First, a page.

Childhood Science Fiction: Television (Part 6)

More bionic and psychic abilities today. Does anyone remember Max(imillion) the Bionic Dog?


The Tomorrow People (1973-1979)

One of the highlights of my childhood science fiction watching, The Tomorrow People¬†introduced the scenario of children hitting puberty developing psychic powers. These included teleportation, telekinesis, telepathy, and some other psychic traits, as well as an inability to take human life. Every school child’s dream – to wake up and be able to read minds and teleport.

The series narrated humans “breaking out” as the next step in human evolution (homo superior), bringing humanity into the same stage of life as other human-like races in the Galactic Federation. The initial stories were set on Earth, but later stories took the cast off-planet to deal with different people and threats. Time travel also featured, as did the fact that there were groups in the galaxy that worked against telepaths and the Federation (e.g. Season 3 “Worlds Away”).

The show featured strong portrayals from male and female characters, a mixture of ethnicities, as well as dealing with various social issues as key parts of the story line (e.g. “The Blue and the Green” which has similarities to the blue-eyed/brown-eyed discrimination exercise performed by Jane Elliott).

The show featured one of the most distinctive title sequences of its time with instantly recognisable music and visuals (similar in many ways to the more recent Fringe title sequence imagery). It also managed its share of jump-scares and tension, though I found the later episodes tended to get more fantastical (e.g. “Living Skins”).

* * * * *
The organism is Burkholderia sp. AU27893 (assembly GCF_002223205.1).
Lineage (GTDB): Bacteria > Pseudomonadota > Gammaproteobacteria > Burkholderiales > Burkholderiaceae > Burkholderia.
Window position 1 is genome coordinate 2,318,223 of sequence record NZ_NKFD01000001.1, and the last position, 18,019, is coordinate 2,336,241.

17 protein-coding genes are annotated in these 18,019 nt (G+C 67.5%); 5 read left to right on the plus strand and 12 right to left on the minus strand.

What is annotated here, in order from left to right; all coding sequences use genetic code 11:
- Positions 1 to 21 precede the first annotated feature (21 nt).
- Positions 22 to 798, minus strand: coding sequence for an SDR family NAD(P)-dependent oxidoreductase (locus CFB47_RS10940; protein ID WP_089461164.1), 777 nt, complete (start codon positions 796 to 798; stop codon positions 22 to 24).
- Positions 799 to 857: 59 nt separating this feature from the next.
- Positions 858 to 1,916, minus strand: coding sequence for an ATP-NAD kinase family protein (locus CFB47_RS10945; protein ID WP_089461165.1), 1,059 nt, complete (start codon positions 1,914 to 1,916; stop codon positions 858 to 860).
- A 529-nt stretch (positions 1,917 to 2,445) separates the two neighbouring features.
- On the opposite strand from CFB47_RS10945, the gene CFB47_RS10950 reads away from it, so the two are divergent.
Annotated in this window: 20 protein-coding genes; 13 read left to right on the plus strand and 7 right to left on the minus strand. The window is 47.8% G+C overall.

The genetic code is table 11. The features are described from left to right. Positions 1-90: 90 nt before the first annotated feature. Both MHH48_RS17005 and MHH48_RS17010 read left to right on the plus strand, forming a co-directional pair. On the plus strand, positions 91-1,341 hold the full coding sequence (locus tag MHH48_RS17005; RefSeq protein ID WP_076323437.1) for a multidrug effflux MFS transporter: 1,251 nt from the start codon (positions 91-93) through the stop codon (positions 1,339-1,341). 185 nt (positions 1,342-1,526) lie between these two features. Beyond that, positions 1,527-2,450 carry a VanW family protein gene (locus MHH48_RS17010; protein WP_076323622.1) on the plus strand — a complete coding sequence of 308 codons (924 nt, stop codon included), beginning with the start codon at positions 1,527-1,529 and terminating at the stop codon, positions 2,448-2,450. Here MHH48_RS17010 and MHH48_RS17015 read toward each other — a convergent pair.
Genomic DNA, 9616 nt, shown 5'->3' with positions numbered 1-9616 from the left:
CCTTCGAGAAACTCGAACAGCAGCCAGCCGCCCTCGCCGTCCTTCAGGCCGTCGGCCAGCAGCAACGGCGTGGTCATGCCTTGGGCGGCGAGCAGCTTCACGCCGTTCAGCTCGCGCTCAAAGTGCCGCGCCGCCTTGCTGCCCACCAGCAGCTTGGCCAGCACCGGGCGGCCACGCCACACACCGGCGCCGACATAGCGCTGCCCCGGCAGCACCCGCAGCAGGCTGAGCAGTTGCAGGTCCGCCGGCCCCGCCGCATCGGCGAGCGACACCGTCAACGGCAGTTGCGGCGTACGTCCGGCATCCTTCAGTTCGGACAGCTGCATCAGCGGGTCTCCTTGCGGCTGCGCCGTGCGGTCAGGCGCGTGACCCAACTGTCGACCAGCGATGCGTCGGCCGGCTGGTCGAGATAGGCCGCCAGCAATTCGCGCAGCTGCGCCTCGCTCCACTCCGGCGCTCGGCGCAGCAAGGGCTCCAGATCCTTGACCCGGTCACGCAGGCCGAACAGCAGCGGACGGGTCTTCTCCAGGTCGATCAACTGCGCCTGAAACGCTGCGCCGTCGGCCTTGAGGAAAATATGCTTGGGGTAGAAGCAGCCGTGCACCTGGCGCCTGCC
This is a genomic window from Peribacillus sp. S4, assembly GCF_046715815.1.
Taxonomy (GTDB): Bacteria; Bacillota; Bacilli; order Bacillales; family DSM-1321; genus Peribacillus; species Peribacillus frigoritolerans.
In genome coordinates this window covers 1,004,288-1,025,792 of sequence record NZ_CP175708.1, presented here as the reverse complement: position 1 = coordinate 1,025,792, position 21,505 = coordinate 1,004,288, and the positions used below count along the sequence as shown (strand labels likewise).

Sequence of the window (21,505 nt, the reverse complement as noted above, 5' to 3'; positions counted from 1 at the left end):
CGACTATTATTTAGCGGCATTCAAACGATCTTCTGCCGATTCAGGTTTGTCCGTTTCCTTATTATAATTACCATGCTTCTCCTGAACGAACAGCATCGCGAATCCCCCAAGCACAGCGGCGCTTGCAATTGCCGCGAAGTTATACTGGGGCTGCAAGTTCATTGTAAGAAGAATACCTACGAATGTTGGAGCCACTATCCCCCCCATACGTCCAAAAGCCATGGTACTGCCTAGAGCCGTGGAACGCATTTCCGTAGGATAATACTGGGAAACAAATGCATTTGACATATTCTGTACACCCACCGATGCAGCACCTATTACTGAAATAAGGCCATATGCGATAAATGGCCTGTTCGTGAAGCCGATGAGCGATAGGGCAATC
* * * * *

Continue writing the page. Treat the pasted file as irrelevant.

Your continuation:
The show has been rebooted twice.


The Bionic Woman (1976-77)

Originally introduced in The Six Million Dollar Man, when Steve Austin’s girlfriend Jaime Sommers is injured in a skydiving accident. Given bionic replacement parts (arm, legs, and ear) after Austin pleaded with his government employees, Sommers became a government agent. Sommers body rejects her bionics leading to her death in the second part of The Six Million Dollar Man story line. She is kept in suspended animation and restored to full health later, though Austin believes she is dead and Sommers can’t remember anything before her “death”. (She was brought back from the dead because she was very popular with viewers).

Bionic-Woman-Lead

Sommers’ work for OSI raises some interesting questions of her being indentured to the government against her will (a theme picked up in the 2007 Bionic Woman reboot). She also picks up Max, the Bionic Dog, who was also introduced in a one-off episode with the potential for a spin-off series aimed at kids but stayed as part of the show.

This was one of the few programmes I can remember from this time, along with Linda Carter’s¬†Wonder Woman, that had a strong female protagonist in an action role.

The show also had its toys and comics which were in the same line as the Steve Austin ones, though I note that one option for the Bionic Woman action figure includes a “mission purse”.

The Bionic Woman was rebooted twice recently. Once in a one season TV show, Bionic Woman in 2007, where the bionics were coupled with nanotechnology and a psychotic bionic nemesis, and also in the Bionic Woman comic series from 2012.

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